Here, a strategy and creative built on a strong value proposition that centres around establishing your brand or service as the trusted provider in the space will win.
Relationships and Trust
During a recent ABM program, one of the main challenges I heard from sales was how hard they found it to break through with prospects who had well-established connections with the competition. As the old saying goes… relationships are built on trust and ABM is all about building relationships with key decision-makers at specific organisations. Trust allows you to build rapport and credibility. It also helps open the door to deeper and more meaningful conversations about your offering and this was certainly why sales were finding it hard to cut-through even with arguably a more robust offering.
Trust improves communication: When you have established trust with your target accounts, communication becomes much easier. Your target accounts are more likely to be receptive to your messages, and they will be more open to engaging with you on a deeper level. This, in turn, leads to more productive conversations and a better understanding of their needs and pain points.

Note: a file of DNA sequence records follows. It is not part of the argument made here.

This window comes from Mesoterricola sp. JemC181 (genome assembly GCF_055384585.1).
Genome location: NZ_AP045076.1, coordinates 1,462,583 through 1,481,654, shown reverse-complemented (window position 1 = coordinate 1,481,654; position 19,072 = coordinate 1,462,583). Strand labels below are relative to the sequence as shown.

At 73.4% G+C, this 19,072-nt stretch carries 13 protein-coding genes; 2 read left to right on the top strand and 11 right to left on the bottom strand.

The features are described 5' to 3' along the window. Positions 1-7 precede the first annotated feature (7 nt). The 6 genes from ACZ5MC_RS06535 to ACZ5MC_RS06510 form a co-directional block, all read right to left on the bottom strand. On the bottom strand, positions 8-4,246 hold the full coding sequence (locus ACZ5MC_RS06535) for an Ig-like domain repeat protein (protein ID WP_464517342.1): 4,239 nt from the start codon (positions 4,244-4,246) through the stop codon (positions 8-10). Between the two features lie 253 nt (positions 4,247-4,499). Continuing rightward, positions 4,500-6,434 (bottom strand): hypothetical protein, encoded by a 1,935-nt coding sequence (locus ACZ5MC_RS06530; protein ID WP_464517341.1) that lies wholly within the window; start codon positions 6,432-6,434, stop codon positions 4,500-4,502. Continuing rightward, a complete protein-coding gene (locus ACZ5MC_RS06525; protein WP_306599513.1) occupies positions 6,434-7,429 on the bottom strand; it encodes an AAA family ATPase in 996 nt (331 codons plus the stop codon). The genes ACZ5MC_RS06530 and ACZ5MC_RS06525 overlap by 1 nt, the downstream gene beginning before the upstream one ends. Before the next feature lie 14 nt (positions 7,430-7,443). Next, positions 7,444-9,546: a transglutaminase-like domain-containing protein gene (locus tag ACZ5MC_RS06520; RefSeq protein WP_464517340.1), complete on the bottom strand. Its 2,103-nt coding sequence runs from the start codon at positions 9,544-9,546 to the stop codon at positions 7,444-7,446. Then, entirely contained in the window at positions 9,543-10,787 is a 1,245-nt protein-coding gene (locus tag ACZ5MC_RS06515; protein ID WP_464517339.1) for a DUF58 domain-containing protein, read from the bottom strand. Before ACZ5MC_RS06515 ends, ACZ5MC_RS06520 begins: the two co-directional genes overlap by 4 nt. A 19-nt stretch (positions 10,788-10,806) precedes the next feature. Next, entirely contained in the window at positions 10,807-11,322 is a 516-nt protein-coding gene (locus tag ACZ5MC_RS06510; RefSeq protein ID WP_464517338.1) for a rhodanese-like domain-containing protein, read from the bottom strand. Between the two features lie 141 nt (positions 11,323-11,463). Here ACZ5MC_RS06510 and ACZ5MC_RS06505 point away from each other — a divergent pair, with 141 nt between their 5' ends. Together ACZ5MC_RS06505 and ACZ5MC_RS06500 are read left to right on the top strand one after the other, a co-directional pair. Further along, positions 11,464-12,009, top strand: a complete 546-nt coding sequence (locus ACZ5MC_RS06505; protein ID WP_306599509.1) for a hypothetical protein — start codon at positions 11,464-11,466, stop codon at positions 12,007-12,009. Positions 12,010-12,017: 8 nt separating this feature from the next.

Strong thought leadership is so important to establish this trust with your prospects. To establish trusted relationships, prospects need to trust in your credentials, experience and knowledge before they will trust your recommendations and advice. Social media is a great platform to elevate this, whether for your own personal brand, or that of your subject matter experts or salespeople. For more on this topic, Edelman and LinkedIn teamed up to produce the latest B2B Thought Leadership Impact Report, offering insight into the buying behaviours of B2B decision-makers and C-suite executives during an economic downturn.